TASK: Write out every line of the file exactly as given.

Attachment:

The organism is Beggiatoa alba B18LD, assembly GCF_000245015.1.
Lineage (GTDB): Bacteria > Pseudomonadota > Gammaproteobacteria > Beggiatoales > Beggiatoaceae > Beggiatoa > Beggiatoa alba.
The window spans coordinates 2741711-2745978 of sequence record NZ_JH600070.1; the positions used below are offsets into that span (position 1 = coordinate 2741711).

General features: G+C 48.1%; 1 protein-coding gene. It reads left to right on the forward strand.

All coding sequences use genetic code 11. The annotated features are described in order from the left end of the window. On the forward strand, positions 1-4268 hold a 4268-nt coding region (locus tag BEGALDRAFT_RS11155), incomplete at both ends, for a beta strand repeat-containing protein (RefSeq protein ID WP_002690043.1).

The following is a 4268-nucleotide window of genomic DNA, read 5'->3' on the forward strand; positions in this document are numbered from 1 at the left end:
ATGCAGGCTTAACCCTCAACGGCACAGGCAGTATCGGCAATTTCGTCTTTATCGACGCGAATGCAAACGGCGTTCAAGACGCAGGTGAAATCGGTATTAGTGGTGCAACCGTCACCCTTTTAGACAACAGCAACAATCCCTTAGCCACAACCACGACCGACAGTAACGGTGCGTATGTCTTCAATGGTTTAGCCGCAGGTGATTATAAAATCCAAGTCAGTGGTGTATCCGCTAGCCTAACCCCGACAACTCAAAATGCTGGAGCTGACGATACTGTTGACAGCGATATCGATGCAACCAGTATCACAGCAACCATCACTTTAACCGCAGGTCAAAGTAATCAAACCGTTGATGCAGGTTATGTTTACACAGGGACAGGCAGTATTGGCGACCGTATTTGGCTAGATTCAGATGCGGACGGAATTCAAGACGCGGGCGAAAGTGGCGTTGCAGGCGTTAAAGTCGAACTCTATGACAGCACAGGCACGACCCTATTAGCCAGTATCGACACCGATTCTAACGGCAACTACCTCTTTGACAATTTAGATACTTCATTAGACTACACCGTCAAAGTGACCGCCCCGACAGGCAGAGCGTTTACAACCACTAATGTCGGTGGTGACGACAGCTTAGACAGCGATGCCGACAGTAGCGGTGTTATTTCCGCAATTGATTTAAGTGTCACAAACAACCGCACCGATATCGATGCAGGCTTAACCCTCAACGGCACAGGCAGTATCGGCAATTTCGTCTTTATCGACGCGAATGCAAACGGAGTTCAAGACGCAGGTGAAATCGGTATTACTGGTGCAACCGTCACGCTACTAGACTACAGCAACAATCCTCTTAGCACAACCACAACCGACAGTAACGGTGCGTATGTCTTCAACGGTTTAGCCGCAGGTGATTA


The organism is Beggiatoa alba B18LD, assembly GCF_000245015.1.
Lineage (GTDB): Bacteria > Pseudomonadota > Gammaproteobacteria > Beggiatoales > Beggiatoaceae > Beggiatoa > Beggiatoa alba.
The window spans coordinates 2741711-2745978 of sequence record NZ_JH600070.1; the positions used below are offsets into that span (position 1 = coordinate 2741711).

General features: G+C 48.1%; 1 protein-coding gene. It reads left to right on the forward strand.

All coding sequences use genetic code 11. The annotated features are described in order from the left end of the window. On the forward strand, positions 1-4268 hold a 4268-nt coding region (locus tag BEGALDRAFT_RS11155), incomplete at both ends, for a beta strand repeat-containing protein (RefSeq protein ID WP_002690043.1).

The following is a 4268-nucleotide window of genomic DNA, read 5'->3' on the forward strand; positions in this document are numbered from 1 at the left end:
ATGCAGGCTTAACCCTCAACGGCACAGGCAGTATCGGCAATTTCGTCTTTATCGACGCGAATGCAAACGGCGTTCAAGACGCAGGTGAAATCGGTATTAGTGGTGCAACCGTCACCCTTTTAGACAACAGCAACAATCCCTTAGCCACAACCACGACCGACAGTAACGGTGCGTATGTCTTCAATGGTTTAGCCGCAGGTGATTATAAAATCCAAGTCAGTGGTGTATCCGCTAGCCTAACCCCGACAACTCAAAATGCTGGAGCTGACGATACTGTTGACAGCGATATCGATGCAACCAGTATCACAGCAACCATCACTTTAACCGCAGGTCAAAGTAATCAAACCGTTGATGCAGGTTATGTTTACACAGGGACAGGCAGTATTGGCGACCGTATTTGGCTAGATTCAGATGCGGACGGAATTCAAGACGCGGGCGAAAGTGGCGTTGCAGGCGTTAAAGTCGAACTCTATGACAGCACAGGCACGACCCTATTAGCCAGTATCGACACCGATTCTAACGGCAACTACCTCTTTGACAATTTAGATACTTCATTAGACTACACCGTCAAAGTGACCGCCCCGACAGGCAGAGCGTTTACAACCACTAATGTCGGTGGTGACGACAGCTTAGACAGCGATGCCGACAGTAGCGGTGTTATTTCCGCAATTGATTTAAGTGTCACAAACAACCGCACCGATATCGATGCAGGCTTAACCCTCAACGGCACAGGCAGTATCGGCAATTTCGTCTTTATCGACGCGAATGCAAACGGAGTTCAAGACGCAGGTGAAATCGGTATTACTGGTGCAACCGTCACGCTACTAGACTACAGCAACAATCCTCTTAGCACAACCACAACCGACAGTAACGGTGCGTATGTCTTCAACGGTTTAGCCGCAGGTGATTA